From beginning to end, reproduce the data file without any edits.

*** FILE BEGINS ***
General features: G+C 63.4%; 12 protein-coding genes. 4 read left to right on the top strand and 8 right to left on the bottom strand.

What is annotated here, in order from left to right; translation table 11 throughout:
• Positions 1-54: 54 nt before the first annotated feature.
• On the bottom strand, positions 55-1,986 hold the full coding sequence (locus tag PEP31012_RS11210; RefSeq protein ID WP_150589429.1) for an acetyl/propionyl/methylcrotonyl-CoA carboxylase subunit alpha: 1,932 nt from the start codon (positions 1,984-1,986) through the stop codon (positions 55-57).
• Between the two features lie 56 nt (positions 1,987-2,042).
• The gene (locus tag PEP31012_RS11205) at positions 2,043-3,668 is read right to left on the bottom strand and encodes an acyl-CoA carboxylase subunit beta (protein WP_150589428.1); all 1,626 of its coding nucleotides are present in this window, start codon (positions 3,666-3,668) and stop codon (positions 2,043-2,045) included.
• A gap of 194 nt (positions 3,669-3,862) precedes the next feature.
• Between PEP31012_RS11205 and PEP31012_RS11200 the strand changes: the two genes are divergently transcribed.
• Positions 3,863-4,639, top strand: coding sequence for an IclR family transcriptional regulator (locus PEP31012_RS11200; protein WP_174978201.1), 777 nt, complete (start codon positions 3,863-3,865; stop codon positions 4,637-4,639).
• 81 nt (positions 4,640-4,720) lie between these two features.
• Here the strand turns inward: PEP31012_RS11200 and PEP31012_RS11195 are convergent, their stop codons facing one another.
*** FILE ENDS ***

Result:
General features: G+C 63.4%; 12 protein-coding genes. 4 read left to right on the top strand and 8 right to left on the bottom strand.

What is annotated here, in order from left to right; translation table 11 throughout:
• Positions 1-54: 54 nt before the first annotated feature.
• On the bottom strand, positions 55-1,986 hold the full coding sequence (locus tag PEP31012_RS11210; RefSeq protein ID WP_150589429.1) for an acetyl/propionyl/methylcrotonyl-CoA carboxylase subunit alpha: 1,932 nt from the start codon (positions 1,984-1,986) through the stop codon (positions 55-57).
• Between the two features lie 56 nt (positions 1,987-2,042).
• The gene (locus tag PEP31012_RS11205) at positions 2,043-3,668 is read right to left on the bottom strand and encodes an acyl-CoA carboxylase subunit beta (protein WP_150589428.1); all 1,626 of its coding nucleotides are present in this window, start codon (positions 3,666-3,668) and stop codon (positions 2,043-2,045) included.
• A gap of 194 nt (positions 3,669-3,862) precedes the next feature.
• Between PEP31012_RS11205 and PEP31012_RS11200 the strand changes: the two genes are divergently transcribed.
• Positions 3,863-4,639, top strand: coding sequence for an IclR family transcriptional regulator (locus PEP31012_RS11200; protein WP_174978201.1), 777 nt, complete (start codon positions 3,863-3,865; stop codon positions 4,637-4,639).
• 81 nt (positions 4,640-4,720) lie between these two features.
• Here the strand turns inward: PEP31012_RS11200 and PEP31012_RS11195 are convergent, their stop codons facing one another.